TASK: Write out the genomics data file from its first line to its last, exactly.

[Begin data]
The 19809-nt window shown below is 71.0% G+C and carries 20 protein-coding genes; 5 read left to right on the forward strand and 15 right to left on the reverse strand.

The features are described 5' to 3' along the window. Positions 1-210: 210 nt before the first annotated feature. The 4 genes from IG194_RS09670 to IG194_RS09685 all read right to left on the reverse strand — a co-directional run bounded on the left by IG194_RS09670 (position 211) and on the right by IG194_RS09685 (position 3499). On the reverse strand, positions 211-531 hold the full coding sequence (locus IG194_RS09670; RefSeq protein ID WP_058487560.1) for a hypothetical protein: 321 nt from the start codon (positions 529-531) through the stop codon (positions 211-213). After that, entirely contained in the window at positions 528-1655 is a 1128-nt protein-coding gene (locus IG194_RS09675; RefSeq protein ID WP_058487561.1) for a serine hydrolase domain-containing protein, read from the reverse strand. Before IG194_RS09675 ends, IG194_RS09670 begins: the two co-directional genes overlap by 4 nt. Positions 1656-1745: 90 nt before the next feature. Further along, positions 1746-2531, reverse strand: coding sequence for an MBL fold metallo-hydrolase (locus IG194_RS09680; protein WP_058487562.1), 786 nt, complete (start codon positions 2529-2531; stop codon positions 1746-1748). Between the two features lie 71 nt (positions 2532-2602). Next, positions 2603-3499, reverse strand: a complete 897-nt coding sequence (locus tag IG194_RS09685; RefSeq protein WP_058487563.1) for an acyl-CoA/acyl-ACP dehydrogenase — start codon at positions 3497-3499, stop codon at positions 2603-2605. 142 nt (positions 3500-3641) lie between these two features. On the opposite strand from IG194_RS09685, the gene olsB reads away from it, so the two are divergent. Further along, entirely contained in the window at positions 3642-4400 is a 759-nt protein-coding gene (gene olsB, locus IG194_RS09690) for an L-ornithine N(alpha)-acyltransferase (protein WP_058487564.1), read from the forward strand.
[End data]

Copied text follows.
The 19809-nt window shown below is 71.0% G+C and carries 20 protein-coding genes; 5 read left to right on the forward strand and 15 right to left on the reverse strand.

The features are described 5' to 3' along the window. Positions 1-210: 210 nt before the first annotated feature. The 4 genes from IG194_RS09670 to IG194_RS09685 all read right to left on the reverse strand — a co-directional run bounded on the left by IG194_RS09670 (position 211) and on the right by IG194_RS09685 (position 3499). On the reverse strand, positions 211-531 hold the full coding sequence (locus IG194_RS09670; RefSeq protein ID WP_058487560.1) for a hypothetical protein: 321 nt from the start codon (positions 529-531) through the stop codon (positions 211-213). After that, entirely contained in the window at positions 528-1655 is a 1128-nt protein-coding gene (locus IG194_RS09675; RefSeq protein ID WP_058487561.1) for a serine hydrolase domain-containing protein, read from the reverse strand. Before IG194_RS09675 ends, IG194_RS09670 begins: the two co-directional genes overlap by 4 nt. Positions 1656-1745: 90 nt before the next feature. Further along, positions 1746-2531, reverse strand: coding sequence for an MBL fold metallo-hydrolase (locus IG194_RS09680; protein WP_058487562.1), 786 nt, complete (start codon positions 2529-2531; stop codon positions 1746-1748). Between the two features lie 71 nt (positions 2532-2602). Next, positions 2603-3499, reverse strand: a complete 897-nt coding sequence (locus tag IG194_RS09685; RefSeq protein WP_058487563.1) for an acyl-CoA/acyl-ACP dehydrogenase — start codon at positions 3497-3499, stop codon at positions 2603-2605. 142 nt (positions 3500-3641) lie between these two features. On the opposite strand from IG194_RS09685, the gene olsB reads away from it, so the two are divergent. Further along, entirely contained in the window at positions 3642-4400 is a 759-nt protein-coding gene (gene olsB, locus IG194_RS09690) for an L-ornithine N(alpha)-acyltransferase (protein WP_058487564.1), read from the forward strand.